Plan to get together to preserve Crooked Creek

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RALEIGH, N.C. (WNCN) – Wake County commissioners say a plan is coming together to preserve land in the former Crooked Creek golf course near Fuquay-Varina after a new majority of commissioners voted last month to sell the land.

The proposal to transform the old golf course into a county park has become a source of controversy. The commissioners had been divided on the fact that the purchase of land was the best use of county money.

"It's become a political football, and it's not a good idea for Wake County," said Monica Nawojczyk, who lives near the golf course and supports the park.

The county commissioners voted 4-3 to buy the land for $ 4 million last year. After the elections last November, a new majority of commissioners voted in January to sell the land. Critics of the purchase, like Commissioner Greg Ford, said that money could have been better spent elsewhere.

The decision frustrated many in southern Wake County, which promised to continue fighting for the park.

Commissioner Matt Calabria says that since then the county staff members have been trying to find an alternative solution. On February 18, he told the commissioners' meeting that they plan to vote in favor of the county's personnel management to come up with an agreement that the county will transfer land to the city of Fuquay-Varina, which could eventually develop it as a park.

"The Commissioners listened to the voices of the members of the community on this, and I think they came together very quickly and realized that some compromise or a more considerate approach would be justified," said Calabria. He supported the initial purchase of the land.

The latest development was a welcome surprise for park supporters.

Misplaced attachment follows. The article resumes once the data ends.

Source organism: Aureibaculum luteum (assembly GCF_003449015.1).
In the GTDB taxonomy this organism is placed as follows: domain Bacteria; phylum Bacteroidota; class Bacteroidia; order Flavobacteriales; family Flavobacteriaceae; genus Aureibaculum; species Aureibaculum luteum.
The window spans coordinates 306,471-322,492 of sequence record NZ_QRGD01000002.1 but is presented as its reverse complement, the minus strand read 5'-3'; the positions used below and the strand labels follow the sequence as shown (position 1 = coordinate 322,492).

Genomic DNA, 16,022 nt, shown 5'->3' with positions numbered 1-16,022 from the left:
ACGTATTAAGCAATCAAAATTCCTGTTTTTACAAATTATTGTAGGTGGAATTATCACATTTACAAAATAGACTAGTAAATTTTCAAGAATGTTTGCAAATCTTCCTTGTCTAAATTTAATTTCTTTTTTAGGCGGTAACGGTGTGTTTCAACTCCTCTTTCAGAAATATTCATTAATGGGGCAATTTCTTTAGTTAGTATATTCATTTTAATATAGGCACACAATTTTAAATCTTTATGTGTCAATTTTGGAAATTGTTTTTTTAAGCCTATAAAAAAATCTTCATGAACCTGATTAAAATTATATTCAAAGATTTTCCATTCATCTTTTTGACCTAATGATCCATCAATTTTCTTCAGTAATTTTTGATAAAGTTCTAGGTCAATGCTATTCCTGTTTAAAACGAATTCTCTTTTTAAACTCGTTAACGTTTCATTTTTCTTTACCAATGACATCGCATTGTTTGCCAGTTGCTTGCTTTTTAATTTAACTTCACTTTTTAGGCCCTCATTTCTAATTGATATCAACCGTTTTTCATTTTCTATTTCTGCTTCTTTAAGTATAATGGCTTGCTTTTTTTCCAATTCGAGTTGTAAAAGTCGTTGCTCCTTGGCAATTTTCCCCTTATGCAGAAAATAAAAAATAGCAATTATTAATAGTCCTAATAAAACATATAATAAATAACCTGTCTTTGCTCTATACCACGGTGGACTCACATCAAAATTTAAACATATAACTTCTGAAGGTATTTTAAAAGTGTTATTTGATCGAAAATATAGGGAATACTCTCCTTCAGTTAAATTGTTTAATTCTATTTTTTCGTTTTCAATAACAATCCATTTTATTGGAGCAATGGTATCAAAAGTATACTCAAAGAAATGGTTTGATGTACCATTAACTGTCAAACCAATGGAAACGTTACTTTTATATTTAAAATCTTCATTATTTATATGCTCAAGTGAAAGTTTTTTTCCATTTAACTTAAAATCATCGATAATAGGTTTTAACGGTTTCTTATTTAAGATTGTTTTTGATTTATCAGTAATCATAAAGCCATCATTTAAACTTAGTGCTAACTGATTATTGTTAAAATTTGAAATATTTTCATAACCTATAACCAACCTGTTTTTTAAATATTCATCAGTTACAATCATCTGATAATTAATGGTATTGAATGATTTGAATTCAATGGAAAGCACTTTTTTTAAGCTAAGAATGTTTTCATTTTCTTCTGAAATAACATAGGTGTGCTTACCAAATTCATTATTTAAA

"It's an absolutely wonderful opportunity that we can now see some light at the end of the tunnel," said Sheree Ward. "We all really thought it would be a breeze, this is a good opportunity."

It is not clear how quickly the city would have acted on the proposal or developed the land.

"The city is open to considering a proposal, but no proposal has been received, and as such, there are no plans for the property," wrote Susan Weis, communications director of Fuquay-Varina in an e-mail.

Ford said it would support the proposal, calling it a "win-win" for the county.

"I am very encouraged by this motion and by the many positive outcomes it has for the use of property, and for current and future citizens who will benefit from its local use and control," he wrote on Facebook.

Ford told CBS 17 on Tuesday that someone recently sent a glitter bomb to his house, which his 8-year-old daughter opened and surprised.

The device included a message inviting the recipient to visit a website to see if the sender had left a note. The investigators said that they did it. They wrote, "Make better decisions next time."

Ford called it "unacceptable".

Eric Curry, a spokesman for the Wake County Sheriff's Office, said it was unclear what the sender intended. He said the district attorney's office ruled that the device was not intended to harm anyone, so no criminal charges will be filed.

Calabria added: "Actions such as engaging in remuneration against elected officials, to intimidate elected officials, or in any way invade the homes of elected officials are absolutely reprehensible".

Calabria said after Monday's vote that it anticipates an agreement that will be presented to the county commissioners within a few weeks.

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